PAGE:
A Connecticut man is accused of secretly filming nude girls as young as 11 inside his Salisbury beach house, as well as giving fraudulent medical examinations to women and recording those sessions without their knowledge.
David E. Anderson, 44, of Newtown, Conn., pleaded not guilty Monday at his arraignment in Newburyport District Court on charges of unlawfully recording a nude or partially nude person, and possession of child pornography, officials said.
The lawyer who represented him for the arraignment only, Anthony Papoulias, declined to comment except to say that Anderson is in the process of retaining counsel for the Massachusetts case and for related charges pending in Connecticut.
According to a report by Salisbury police Detective Sergeant Anthony King, Anderson’s wife discovered video images last month on his computer of four naked girls between the ages of 11 and 13.
His wife told Newtown police that the videos were taken in a downstairs bathroom in the couple’s Salisbury summer home, apparently without the girls’ knowledge, King wrote. Police also identified at least a dozen other images on Anderson’s hard drive, which his wife voluntarily surrendered, that were believed to be child pornography, according to King.
“There were hundreds and possibly thousands of images of erotica depicting young females in varying degrees of dress and undress,” King wrote.
In addition, he said, police recovered images of Anderson conducting what appeared to be medical examinations of women in the Salisbury house, including one picture of Anderson giving an invasive examination while gloved.
“It appears that he was posing as a doctor and conducting medical evaluations and internal examinations of unknown females,” King wrote.
“It appears that these women were unaware that they were being video recorded, as well.”
Police later contacted a 30-year-old woman whose number was listed in Anderson’s cellphone and records.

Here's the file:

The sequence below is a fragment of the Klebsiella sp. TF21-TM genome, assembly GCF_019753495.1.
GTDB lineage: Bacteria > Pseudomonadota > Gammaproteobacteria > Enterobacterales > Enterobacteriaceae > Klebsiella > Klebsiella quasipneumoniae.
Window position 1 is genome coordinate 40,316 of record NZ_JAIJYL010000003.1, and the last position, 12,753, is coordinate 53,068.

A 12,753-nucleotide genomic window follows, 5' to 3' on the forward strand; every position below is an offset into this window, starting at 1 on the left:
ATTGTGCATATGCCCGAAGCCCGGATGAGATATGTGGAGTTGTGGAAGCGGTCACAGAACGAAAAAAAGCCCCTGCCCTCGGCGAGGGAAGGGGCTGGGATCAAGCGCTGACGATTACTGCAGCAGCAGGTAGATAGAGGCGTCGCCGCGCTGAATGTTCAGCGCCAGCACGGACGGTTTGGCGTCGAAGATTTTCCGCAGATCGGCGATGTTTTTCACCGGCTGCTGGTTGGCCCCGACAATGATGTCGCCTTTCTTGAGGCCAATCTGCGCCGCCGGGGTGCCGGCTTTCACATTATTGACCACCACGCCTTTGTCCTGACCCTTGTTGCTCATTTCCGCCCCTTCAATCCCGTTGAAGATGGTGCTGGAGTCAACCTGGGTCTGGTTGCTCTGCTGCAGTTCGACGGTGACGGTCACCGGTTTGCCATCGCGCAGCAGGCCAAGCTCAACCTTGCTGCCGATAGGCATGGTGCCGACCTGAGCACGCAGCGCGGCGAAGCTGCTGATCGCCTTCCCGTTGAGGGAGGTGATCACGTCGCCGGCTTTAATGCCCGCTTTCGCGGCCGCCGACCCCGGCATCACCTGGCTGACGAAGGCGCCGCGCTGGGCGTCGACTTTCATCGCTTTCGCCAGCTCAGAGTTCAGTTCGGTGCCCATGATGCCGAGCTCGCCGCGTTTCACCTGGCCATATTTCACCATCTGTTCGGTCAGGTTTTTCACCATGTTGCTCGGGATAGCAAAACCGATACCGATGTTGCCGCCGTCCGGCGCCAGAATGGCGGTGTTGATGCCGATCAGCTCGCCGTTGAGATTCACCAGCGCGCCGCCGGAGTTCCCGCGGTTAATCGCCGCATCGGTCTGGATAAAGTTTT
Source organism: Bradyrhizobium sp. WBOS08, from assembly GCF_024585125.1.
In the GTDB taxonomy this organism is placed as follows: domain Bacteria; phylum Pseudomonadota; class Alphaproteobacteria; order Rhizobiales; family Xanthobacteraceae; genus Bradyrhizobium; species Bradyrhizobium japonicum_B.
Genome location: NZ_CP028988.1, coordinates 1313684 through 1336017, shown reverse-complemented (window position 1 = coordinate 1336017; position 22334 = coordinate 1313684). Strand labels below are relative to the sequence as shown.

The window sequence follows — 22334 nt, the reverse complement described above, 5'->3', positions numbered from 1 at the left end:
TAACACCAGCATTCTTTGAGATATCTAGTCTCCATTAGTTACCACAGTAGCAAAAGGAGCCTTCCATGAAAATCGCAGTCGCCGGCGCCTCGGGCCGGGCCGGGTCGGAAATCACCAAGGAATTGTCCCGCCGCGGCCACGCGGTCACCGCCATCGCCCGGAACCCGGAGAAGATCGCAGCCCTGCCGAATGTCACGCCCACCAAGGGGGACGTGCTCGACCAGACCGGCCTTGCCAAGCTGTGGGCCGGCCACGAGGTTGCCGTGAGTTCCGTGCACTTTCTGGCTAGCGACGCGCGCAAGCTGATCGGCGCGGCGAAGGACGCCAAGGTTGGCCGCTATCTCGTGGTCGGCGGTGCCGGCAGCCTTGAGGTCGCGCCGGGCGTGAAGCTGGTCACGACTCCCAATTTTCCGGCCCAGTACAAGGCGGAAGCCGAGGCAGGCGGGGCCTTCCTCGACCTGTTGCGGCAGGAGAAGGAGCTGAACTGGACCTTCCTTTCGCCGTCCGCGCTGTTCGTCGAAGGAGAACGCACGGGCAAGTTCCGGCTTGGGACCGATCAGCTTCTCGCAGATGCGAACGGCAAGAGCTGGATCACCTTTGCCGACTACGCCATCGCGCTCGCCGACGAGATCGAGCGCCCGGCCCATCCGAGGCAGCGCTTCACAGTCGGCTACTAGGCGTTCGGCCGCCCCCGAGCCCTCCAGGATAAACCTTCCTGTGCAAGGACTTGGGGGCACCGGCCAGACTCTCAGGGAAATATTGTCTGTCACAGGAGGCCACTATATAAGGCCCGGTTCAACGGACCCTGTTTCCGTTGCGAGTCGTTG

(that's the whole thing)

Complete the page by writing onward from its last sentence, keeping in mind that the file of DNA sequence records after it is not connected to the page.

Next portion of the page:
The woman told police that she was handed a flier in New York City requesting test subjects for medical students and clinical research. Her understanding was that before the student examinations, subjects would undergo a “baseline” examination by Anderson, King wrote.
The woman told police that she received $50 for the examination that Anderson conducted.
In addition to the computer drive, Anderson’s wife voluntarily gave police a green container and a black bag, which she said she found in the couple’s Newtown home while looking for Christmas decorations, King wrote.
The parcels contained medical equipment, questionnaires, and instructions on how to perform “complete physical examinations” of women, according to King.
“After a further investigation and listing of potential sexual assault victims, there are at least 20 named females [who] need to be interviewed,” he said.
In addition, King wrote, he was told that Anderson had been forcibly committed to a psychiatric facility in Danbury, Conn., and that he could only be held there until Nov. 14.
King said there is “a history of reported domestic violence” between Anderson and his wife, culminating in a divorce request she made in September.
Carrie Kimball-Monahan, a spokeswoman for the Essex district attorney’s office, said Anderson was ordered held on $500,000 cash bail at his arraignment.
He is barred from contacting any of his alleged victims if he posts bail. It was not immediately clear on Tuesday if he had posted.
Anderson is due back in court on Jan. 7 for a probable cause hearing.
His wife said he has been staying in the Salisbury house since she told him that she wanted a divorce, according to King’s report.